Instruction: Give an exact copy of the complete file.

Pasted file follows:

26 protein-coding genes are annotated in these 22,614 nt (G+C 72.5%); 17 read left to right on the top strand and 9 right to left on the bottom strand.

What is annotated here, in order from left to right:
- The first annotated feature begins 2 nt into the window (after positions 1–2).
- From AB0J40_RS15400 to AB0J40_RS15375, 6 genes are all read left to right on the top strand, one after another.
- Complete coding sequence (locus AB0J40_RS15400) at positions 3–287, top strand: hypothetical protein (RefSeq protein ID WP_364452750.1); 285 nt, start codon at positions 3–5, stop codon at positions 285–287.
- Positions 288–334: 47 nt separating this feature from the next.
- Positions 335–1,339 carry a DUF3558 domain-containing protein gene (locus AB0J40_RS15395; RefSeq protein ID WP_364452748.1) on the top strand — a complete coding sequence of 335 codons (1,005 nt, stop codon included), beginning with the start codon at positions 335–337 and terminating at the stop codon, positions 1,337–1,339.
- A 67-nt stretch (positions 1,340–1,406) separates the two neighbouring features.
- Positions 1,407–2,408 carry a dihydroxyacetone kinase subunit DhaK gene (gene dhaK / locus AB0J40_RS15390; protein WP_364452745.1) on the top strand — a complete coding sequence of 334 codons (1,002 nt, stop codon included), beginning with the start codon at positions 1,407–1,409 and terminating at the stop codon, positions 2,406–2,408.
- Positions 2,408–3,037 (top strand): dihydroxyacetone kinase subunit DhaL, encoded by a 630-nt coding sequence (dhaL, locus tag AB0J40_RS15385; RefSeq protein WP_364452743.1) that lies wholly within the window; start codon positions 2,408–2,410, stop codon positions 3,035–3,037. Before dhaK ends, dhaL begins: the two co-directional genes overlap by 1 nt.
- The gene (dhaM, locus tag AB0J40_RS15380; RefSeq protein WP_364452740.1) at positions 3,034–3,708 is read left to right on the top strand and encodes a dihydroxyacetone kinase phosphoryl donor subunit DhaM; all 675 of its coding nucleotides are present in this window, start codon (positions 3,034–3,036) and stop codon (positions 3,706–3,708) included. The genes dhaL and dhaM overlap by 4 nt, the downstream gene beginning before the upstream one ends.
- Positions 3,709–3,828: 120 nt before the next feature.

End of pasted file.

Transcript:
26 protein-coding genes are annotated in these 22,614 nt (G+C 72.5%); 17 read left to right on the top strand and 9 right to left on the bottom strand.

What is annotated here, in order from left to right:
- The first annotated feature begins 2 nt into the window (after positions 1–2).
- From AB0J40_RS15400 to AB0J40_RS15375, 6 genes are all read left to right on the top strand, one after another.
- Complete coding sequence (locus AB0J40_RS15400) at positions 3–287, top strand: hypothetical protein (RefSeq protein ID WP_364452750.1); 285 nt, start codon at positions 3–5, stop codon at positions 285–287.
- Positions 288–334: 47 nt separating this feature from the next.
- Positions 335–1,339 carry a DUF3558 domain-containing protein gene (locus AB0J40_RS15395; RefSeq protein ID WP_364452748.1) on the top strand — a complete coding sequence of 335 codons (1,005 nt, stop codon included), beginning with the start codon at positions 335–337 and terminating at the stop codon, positions 1,337–1,339.
- A 67-nt stretch (positions 1,340–1,406) separates the two neighbouring features.
- Positions 1,407–2,408 carry a dihydroxyacetone kinase subunit DhaK gene (gene dhaK / locus AB0J40_RS15390; protein WP_364452745.1) on the top strand — a complete coding sequence of 334 codons (1,002 nt, stop codon included), beginning with the start codon at positions 1,407–1,409 and terminating at the stop codon, positions 2,406–2,408.
- Positions 2,408–3,037 (top strand): dihydroxyacetone kinase subunit DhaL, encoded by a 630-nt coding sequence (dhaL, locus tag AB0J40_RS15385; RefSeq protein WP_364452743.1) that lies wholly within the window; start codon positions 2,408–2,410, stop codon positions 3,035–3,037. Before dhaK ends, dhaL begins: the two co-directional genes overlap by 1 nt.
- The gene (dhaM, locus tag AB0J40_RS15380; RefSeq protein WP_364452740.1) at positions 3,034–3,708 is read left to right on the top strand and encodes a dihydroxyacetone kinase phosphoryl donor subunit DhaM; all 675 of its coding nucleotides are present in this window, start codon (positions 3,034–3,036) and stop codon (positions 3,706–3,708) included. The genes dhaL and dhaM overlap by 4 nt, the downstream gene beginning before the upstream one ends.
- Positions 3,709–3,828: 120 nt before the next feature.